Your knee comprises three bones — the shin bone or tibia, the thigh bone or femur and the kneecap or patella. Your meniscus is a piece of cartilage that looks like a wedge or crescent. It’s rubbery and smooth and rests between the tibia and femur. You can find two menisci in each knee.
The primary function of the meniscus is to:
- Distribute weight evenly and dissipate force on the knee
- Stabilize the knee when there’s rotation
- Lubricate and cushion the joint
People of all ages can tear their menisci while performing various activities in many settings, including at home while doing simple tasks.
Minor tears, although uncomfortable, can be treated naturally at home or through physical therapy. Severe tears should not go untreated as they can create deeper issues later and require special attention to avoid further damage.
If your meniscus is torn, we want to help walk you through the road to recovery and make you aware of treatment options and recovery time.
What Is a Meniscus Tear?
A meniscus tear is an injury that happens due to the twisting motions in your knees. Meniscus tears are the most common type of knee injury for athletes. They are especially common in athletes that play football, soccer, basketball, volleyball, hockey and tennis, where they constantly bend their knees.
Meniscus tears can occur when young athletes suddenly change directions, land harshly after a jump or get direct impact from the side of their knee.
It also occurs in older patients whose meniscus has started to degenerate and is more likely to tear when twisted. The menisci act as a “shock-absorber,” and they weaken over time as people get older. Completing the same movements repeatedly as well as bearing prolonged weight can cause a torn meniscus in older patients.
A tear can be minor or complex, and complex tears usually require surgery. Similarly, if a minor tear is not healing on its own, medical attention may be necessary.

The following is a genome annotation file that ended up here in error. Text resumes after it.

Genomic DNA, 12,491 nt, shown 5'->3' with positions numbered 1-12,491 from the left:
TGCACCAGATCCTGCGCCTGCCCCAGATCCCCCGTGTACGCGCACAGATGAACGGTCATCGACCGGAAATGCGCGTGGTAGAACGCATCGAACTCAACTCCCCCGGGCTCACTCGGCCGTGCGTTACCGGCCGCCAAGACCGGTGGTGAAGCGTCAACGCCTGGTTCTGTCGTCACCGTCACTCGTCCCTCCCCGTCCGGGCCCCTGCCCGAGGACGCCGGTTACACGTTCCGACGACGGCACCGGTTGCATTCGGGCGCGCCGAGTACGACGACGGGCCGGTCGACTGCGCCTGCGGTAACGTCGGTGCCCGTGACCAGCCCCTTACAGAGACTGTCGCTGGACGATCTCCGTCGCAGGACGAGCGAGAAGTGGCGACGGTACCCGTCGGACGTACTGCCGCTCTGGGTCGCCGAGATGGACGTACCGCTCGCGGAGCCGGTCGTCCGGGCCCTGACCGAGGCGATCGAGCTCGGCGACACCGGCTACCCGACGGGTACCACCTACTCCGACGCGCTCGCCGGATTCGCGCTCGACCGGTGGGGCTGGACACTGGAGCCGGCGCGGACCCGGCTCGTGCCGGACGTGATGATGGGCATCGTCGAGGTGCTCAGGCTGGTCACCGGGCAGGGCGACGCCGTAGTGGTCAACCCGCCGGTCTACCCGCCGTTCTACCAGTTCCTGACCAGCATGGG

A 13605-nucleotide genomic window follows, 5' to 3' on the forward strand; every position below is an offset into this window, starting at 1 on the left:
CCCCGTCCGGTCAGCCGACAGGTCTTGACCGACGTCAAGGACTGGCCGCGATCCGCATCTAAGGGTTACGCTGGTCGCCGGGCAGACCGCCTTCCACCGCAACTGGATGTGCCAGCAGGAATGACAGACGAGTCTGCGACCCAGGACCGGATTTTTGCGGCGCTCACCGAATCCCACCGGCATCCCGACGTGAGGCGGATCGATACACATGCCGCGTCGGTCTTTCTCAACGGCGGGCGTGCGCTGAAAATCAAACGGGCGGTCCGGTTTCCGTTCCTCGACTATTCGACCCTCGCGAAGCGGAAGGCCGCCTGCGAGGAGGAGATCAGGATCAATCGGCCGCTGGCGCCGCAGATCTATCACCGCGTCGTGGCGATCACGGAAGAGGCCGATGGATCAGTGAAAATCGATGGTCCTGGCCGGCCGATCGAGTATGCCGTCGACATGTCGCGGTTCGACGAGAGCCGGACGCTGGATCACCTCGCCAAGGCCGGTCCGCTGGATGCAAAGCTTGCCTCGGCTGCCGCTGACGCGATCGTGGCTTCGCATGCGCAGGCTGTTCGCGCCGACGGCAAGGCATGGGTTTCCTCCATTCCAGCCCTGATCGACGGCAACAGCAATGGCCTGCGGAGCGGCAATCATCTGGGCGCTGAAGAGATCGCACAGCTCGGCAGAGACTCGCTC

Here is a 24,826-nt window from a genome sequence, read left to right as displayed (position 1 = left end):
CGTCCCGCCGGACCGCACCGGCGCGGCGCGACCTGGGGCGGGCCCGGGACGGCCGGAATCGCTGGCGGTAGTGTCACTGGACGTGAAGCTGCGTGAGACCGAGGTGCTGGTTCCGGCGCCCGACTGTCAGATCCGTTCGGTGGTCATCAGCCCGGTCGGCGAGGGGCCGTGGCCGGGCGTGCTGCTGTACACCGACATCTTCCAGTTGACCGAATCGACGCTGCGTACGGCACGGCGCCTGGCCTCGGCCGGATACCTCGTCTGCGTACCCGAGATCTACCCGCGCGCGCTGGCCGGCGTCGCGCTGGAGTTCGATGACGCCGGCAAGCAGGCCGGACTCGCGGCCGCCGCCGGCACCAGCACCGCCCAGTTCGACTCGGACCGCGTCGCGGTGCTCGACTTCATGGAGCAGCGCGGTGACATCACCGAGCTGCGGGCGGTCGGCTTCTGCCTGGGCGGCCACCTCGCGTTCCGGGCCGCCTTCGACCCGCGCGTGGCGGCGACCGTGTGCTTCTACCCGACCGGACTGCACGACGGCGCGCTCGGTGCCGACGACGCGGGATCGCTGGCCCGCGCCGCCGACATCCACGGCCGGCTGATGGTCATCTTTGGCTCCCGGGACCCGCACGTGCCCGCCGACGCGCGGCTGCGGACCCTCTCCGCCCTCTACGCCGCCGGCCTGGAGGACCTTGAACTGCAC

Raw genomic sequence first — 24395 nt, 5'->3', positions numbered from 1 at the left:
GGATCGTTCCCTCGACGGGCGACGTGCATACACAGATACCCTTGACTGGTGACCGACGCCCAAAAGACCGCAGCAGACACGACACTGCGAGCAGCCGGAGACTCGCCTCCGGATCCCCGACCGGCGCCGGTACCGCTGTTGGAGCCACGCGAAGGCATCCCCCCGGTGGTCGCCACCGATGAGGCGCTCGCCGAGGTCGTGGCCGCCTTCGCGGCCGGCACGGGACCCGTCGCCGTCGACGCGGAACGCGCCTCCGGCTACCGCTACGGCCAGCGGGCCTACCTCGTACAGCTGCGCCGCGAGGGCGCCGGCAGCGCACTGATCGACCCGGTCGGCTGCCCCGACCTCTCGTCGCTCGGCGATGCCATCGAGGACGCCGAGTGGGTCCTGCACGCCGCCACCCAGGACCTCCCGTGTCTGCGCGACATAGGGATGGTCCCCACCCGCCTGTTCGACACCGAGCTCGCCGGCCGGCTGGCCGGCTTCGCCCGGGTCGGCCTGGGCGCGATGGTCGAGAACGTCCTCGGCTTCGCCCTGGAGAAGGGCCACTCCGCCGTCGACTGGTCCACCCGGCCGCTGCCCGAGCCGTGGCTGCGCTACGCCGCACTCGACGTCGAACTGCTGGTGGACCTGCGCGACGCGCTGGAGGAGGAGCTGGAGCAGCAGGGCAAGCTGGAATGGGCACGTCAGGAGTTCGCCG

Meniscus tears can occur in three ways:
- Longitudinal: This is also known as a displaced tear or bucket handle tear.
- Horizontal: A horizontal tear is also called a flap tear.
- Radial: This type of tear is also known as a parrot beak tear.
A complex tear occurs when two of these shapes cause damage in more than one direction.
What Are the Symptoms of a Torn Meniscus?
Initially, you may not feel any pain after the tear, even if you continue playing your sport. But after one or two days, there will be pain, swelling of the knee and stiffness. The pain is not typically on the kneecap. Instead, you will feel pain on the sides of the knee. Swelling does not always occur in the exact location as the pain and usually shows the day after the injury.
Other symptoms of a torn meniscus include:
- Popping sensation
- Feeling like your knee is “giving way” when walking
If the tear is long, it can stop you from bending your knee correctly and cause the knee to get “locked.” On the other hand, a small tear may just seem like you have an unstable knee.
When you visit our practice, we’ll examine you carefully to know whether you have a meniscus tear or not. We’ll do a physical examination of your knee and an imaging study with magnetic resonance imaging (MRI) or ultrasound.
How to Heal a Torn Meniscus Naturally
Patients frequently ask: Can you rehab a torn meniscus without surgery?
The answer is “yes,” but that’s only if the tear is not a very long one.
You need to understand what kind of tear you have because some will not heal on their own and cause more damage if left untreated.
Steps to heal a torn meniscus naturally:
- Rest: It’s crucial to rest your knee after injury. You should not participate in activities where you could cause additional strain.
- Ice: Apply ice to your knee for 15 minutes at four-hour intervals.
- Compression: To help reduce swelling, you should keep something on your leg. We may recommend using a leg cuff. If you don’t have one, an elastic band or sleeve can work as well.
- Elevation: Anytime you’re resting on a bed, chair or couch, you should use something to elevate your leg, such as a pillow.
- Medication: Taking an anti-inflammatory medication such as ibuprofen or aspirin can help to reduce swelling and pain. It’s best not to rely on them to heal you, but they can alleviate some discomfort.
- Stretch: You can stretch by lifting the knee above your heart. A doctor or physical therapist may make other stretch recommendations.
An easy way to remember the first four steps is to use the mnemonic device “RICE.” To further reduce irritation in the knee, we may recommend using crutches to limit strain, twisting and bending.